Wolfson, Marty
Interview Date
November 29, 1990
Marty Wolfson, a versatile artist, television celebrity and author, is the recipient of the Freedom Foundation Award for his book <i>Important Events in History</i>; birth year, 1924;
[T1S1] his birth and early life in the Hill District of Pittsburgh; activities at the Irene Kaufmann Settlement (IKS); his work at Emma Kaufmann Camp and in the basket room of IKS; education, McKelvey Elementary School, Herron Hill Junior High, and Fifth Avenue High School; begins developing his artistic talents; visiting concentration camps after the war; his service with the Information and Education Bureau during WWII; discussion of his reaction to the horrors of the Holocaust; religious education; taking art classes at Carnegie Museum; one year at Carnegie Institute of Technology before his draft into the Army in 1942; his training in topography in the Army; assignment to the U. S. Army Band because of his musical ability; his travels to Europe with the band; studying art at the Royal Academy in Paris; political figures he drew while in Europe; drawing Picasso in his studio; taking an art class with Maurice Chevalier; his transfer from the Army band to Information and Education; his work in that department; returns to the United States in 1946; his appearance with Robert St. John, war correspondent, doing sketches in relation to stories at Carnegie Hall; 1951, begins morning television show in Pittsburgh called "Studio Controls" and an additional show called "Tip Top Musical Sketch Pad" in 1953; both were sketching to music shows; the first to teach blind children to draw by following raised dots on paper; his Saturday morning show called the "TV Safety Rangers"; marriage to Irene Glick in the 1950s; their children; children's careers and families; publication of his first book, <i>Mostly About Pittsburgh</i>, then <i>Pittsburgh, We Live Here, We Like It</i>; his publication of two books, <i>Michael O'Connor, First Catholic Bishop of Pittsburgh</i> and <i>History of Felician Sisters of Coraopolis</i>; 1969, he published <i>Pittsburgh, The Story of the City of Champions</i>, which enabled him to open a museum at Three Rivers Stadium; his award-winning book, <i>One Hundred Year History of Oakmont</i>;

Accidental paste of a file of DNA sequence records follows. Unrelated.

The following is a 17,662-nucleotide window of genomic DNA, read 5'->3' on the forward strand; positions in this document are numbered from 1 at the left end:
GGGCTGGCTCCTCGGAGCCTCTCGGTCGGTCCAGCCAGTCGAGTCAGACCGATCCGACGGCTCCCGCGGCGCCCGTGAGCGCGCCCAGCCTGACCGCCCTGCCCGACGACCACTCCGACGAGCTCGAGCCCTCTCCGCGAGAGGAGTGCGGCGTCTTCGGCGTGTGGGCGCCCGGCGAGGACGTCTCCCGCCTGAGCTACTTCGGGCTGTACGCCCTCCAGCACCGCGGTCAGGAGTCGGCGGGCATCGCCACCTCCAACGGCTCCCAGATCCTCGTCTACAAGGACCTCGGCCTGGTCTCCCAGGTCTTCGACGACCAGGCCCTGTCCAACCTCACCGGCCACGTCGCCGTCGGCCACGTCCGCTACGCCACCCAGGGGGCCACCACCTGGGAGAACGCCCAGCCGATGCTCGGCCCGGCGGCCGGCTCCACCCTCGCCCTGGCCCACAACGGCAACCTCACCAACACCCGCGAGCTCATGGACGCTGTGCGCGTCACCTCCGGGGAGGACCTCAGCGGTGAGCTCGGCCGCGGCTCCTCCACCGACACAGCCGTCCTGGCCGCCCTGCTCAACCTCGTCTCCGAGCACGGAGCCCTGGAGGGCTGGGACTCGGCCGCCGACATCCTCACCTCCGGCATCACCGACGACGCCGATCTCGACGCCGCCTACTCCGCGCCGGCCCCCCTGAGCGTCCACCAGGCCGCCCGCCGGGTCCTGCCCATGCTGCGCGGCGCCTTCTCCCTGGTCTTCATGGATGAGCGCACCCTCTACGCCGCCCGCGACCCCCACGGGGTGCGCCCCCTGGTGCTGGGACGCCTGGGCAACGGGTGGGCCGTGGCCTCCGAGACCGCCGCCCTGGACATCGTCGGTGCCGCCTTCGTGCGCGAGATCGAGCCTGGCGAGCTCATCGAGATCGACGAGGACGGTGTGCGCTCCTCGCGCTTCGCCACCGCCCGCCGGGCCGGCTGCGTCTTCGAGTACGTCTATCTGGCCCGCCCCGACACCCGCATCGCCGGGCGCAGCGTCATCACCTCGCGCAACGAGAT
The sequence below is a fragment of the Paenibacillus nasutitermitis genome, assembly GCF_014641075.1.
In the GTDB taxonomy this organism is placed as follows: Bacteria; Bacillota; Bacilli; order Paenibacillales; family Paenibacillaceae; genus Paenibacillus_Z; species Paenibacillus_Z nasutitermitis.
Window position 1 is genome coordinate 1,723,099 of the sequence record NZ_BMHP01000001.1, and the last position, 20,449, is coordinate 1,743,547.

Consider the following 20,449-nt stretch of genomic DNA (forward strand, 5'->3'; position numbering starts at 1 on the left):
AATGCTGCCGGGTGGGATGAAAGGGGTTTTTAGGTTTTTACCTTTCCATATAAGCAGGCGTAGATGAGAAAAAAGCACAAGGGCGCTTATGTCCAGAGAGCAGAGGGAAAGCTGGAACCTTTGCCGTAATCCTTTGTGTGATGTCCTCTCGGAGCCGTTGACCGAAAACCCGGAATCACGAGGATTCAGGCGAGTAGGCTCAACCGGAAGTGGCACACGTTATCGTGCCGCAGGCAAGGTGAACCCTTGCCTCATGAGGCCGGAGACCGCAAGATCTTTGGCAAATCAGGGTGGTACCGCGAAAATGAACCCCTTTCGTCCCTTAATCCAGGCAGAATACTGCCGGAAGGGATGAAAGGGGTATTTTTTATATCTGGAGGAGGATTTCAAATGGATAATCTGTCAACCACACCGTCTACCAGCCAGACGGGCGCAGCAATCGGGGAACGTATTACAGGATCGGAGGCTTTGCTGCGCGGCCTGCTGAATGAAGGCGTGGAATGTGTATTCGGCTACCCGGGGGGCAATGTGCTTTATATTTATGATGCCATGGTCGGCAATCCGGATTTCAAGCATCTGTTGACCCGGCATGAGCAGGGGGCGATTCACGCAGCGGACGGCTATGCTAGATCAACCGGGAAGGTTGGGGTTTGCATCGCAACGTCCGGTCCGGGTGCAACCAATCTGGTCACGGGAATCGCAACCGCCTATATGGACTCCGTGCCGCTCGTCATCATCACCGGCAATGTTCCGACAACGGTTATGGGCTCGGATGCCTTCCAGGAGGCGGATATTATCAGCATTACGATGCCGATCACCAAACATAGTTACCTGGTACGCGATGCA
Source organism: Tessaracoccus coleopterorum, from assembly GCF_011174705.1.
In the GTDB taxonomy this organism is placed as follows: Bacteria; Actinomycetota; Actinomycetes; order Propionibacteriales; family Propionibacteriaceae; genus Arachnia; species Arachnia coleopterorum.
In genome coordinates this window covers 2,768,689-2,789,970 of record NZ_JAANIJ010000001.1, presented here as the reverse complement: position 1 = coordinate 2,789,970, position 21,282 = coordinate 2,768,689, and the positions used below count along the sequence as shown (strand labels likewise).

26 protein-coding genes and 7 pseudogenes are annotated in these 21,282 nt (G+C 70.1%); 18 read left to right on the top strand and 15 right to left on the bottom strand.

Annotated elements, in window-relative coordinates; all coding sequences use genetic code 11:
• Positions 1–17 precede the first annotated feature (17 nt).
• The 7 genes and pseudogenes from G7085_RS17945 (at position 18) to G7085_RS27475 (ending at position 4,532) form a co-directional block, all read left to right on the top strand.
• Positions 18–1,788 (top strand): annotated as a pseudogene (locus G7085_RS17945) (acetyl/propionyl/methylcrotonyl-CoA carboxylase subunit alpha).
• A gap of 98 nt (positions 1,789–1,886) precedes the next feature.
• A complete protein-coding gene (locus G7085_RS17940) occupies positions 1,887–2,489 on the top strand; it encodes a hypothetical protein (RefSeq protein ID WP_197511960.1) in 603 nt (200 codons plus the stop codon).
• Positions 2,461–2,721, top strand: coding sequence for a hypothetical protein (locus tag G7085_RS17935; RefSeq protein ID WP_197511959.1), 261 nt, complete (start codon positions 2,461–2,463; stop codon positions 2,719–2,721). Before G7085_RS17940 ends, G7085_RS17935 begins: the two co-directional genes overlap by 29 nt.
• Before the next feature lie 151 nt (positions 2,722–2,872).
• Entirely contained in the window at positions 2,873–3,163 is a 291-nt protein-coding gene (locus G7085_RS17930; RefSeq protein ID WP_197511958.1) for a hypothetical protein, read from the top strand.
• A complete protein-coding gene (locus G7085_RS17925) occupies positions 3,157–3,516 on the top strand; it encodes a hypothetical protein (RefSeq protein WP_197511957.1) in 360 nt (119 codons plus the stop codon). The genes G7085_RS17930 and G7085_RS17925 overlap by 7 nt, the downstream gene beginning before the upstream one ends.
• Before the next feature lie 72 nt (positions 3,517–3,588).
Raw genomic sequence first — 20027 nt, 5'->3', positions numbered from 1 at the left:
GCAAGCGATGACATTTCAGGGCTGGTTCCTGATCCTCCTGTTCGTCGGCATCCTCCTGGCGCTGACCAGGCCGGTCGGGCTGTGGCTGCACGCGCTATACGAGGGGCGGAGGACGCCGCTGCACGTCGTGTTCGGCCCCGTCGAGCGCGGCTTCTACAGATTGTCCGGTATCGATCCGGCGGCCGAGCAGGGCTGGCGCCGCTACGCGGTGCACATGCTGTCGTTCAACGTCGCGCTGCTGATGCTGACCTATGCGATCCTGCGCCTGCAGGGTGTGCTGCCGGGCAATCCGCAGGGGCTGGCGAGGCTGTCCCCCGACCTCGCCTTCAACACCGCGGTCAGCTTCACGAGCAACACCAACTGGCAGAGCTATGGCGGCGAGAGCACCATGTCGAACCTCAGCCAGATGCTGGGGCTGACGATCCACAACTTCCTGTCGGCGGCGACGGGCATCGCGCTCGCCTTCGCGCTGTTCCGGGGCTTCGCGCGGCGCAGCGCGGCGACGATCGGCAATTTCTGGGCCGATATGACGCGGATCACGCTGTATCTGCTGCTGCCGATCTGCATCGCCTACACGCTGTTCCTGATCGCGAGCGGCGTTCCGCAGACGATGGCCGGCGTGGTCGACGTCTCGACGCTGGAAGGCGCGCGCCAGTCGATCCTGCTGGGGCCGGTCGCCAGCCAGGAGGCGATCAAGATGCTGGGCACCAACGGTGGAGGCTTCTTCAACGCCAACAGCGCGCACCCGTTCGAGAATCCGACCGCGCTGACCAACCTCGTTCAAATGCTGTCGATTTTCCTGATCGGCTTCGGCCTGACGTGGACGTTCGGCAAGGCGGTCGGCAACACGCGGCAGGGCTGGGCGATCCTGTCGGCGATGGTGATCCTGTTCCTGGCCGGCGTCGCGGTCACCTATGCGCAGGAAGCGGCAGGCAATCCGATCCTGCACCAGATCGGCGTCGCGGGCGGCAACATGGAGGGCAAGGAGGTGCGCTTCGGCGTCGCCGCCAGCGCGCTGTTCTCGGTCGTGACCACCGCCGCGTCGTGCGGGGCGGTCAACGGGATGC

[T2S3] his teaching at the School of Display Arts; his school programs of musical sketches and programs of self esteem called "Attitudes Changes Things"; affiliation with Temple David in Monroeville, PA; designer of logos for Temple David and Yeshiva Schools; hobbies; his <i>Great Events in American History</i> won him the Freedom Foundation's Award; discussion of the value of books and the written word;
[T2S4] his writings about other religions; his drawing of Picasso; sketches of Georges Braque, Eleanor Roosevelt, and celebrities in France; portrait paintings of Roberto Clemente, Honus Wagner, Mayor Caliguiri, Bob Prince and others; his book about Honus Wagner; friendship with Mayor Caliguiri; incorporating Jewish people into his books; cantor, Temple Emmanuel; more discussion of his Freedom Foundation Award in 1969, and his book about Oakmont history; plans for the future; discussion of how each of his books is different; his work in television; recollection of teaching blind children to draw; his love of music, the arts, and bowling; recipient of state award for outstanding literature on Kane Hospital and the professional award from St. Bernard's Church; his involvement with the Rotary Club; names of people he has painted; discusses the idea of writing his autobiography.
[T3S5] No abstract for this side.
[T3S6] No abstract for this side.
Artists; Arts; Caliguiri, Richard S., 1931-1988; Chevalier, Maurice, 1888-1972; Hill District (Pittsburgh, Pa.); Roosevelt, Eleanor, 1884-1962; Television; Radio; Wagner, Honus, 1874-1955; World War, 1939-1945; Author; Creative writing
Birth Date
Hill District, Pittsburgh, PA
Artist; Television celebrity; Author
Length (hours)
Gordon, Debra
Ariel, Rose Anne
Collateral Materials
Box 107 FF 26
All rights reserved. University of Pittsburgh